Bonnaroo’s Hay Bale Studio

MANCHESTER, TN—Backstage at Bonnaroo, a whole other set of shows was happening behind the scenes, with many of the festival’s acts (including Mumford and Sons, the Decemberists, Ray LaMontagne, Widespread Panic, Bruce Hornsby and more) laying down tracks in a fully outfitted recording studio and doing interviews in radio booths.
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The studio trailer, sound-insulated by hundreds of
hay bales, was outfitted in part by the Nashville
location of GC Pro.
MANCHESTER, TN—Backstage at Bonnaroo, a whole other set of shows was happening behind the scenes, with many of the festival’s acts (including Mumford and Sons, the Decemberists, Ray LaMontagne, Widespread Panic, Bruce Hornsby and more) laying down tracks in a fully outfitted recording studio and doing interviews in radio booths.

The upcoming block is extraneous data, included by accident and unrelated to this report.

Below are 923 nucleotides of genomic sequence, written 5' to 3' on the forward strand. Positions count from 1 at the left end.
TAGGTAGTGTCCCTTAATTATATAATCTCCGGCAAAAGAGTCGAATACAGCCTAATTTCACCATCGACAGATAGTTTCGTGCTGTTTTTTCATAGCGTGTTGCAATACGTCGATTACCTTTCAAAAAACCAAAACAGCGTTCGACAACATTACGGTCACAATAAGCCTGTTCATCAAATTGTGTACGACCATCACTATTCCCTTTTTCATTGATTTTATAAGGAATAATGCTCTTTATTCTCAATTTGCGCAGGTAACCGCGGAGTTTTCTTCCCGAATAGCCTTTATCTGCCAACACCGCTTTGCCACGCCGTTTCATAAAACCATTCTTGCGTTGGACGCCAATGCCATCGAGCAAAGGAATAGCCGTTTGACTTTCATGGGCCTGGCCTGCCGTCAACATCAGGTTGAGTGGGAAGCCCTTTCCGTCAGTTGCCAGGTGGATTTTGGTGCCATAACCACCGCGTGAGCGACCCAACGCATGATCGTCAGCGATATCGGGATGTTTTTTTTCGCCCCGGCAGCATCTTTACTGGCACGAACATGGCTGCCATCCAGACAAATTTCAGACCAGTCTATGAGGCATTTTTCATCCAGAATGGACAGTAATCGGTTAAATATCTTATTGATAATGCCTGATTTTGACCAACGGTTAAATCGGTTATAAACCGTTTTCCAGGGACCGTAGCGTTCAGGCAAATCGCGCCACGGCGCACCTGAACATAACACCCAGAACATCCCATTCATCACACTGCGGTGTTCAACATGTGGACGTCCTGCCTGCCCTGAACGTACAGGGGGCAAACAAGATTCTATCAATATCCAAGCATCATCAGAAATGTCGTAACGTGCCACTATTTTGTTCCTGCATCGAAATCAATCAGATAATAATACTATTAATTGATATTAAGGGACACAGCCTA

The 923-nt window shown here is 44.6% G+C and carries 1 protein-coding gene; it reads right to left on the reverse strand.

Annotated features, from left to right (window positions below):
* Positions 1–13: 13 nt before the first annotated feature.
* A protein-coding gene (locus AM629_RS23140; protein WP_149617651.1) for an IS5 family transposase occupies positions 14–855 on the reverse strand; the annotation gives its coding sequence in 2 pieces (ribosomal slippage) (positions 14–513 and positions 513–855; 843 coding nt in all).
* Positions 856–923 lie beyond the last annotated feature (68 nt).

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Asheville, North Carolina-based Music Allies oversaw this backstage studio area, and the studio itself was operated by Nashville’s The Toy Box Studio and engineered by producer/recording engineer Lij. The performances captured in this space were subsequently broadcast across the country by approved radio partners, who had dedicated booths in a large radio tent next to the studio, overseen by Tom Hansen of Nashville’s WRLT-FM (Lightning 100). This marked the eighth year of the backstage studio at Bonnaroo.

The studio trailer, sound-insulated by hundreds of hay bales, was outfitted in part by the Nashville location of GC Pro, which provided a Solid State Logic AWS 948 console for the studio session, in addition to a full complement of processors and backline microphones, instruments and amps.

Sean O’Connell, founder and CEO of Music Allies, believes that the proceedings backstage illustrate Bonnaroo’s dedication to spreading the weekend’s music beyond the festival walls. “When we started this several years ago, we were thinking of ways to get radio involved in a way that the local stations could not necessarily cover. These sessions go out to 45 radio stations—in Atlanta, New York, Philadelphia, Pittsburgh, Nashville and more—so it’s a great way for people who aren’t at Bonnaroo to get a taste of why it’s so special. There is no other festival that has this kind of radio involvement.”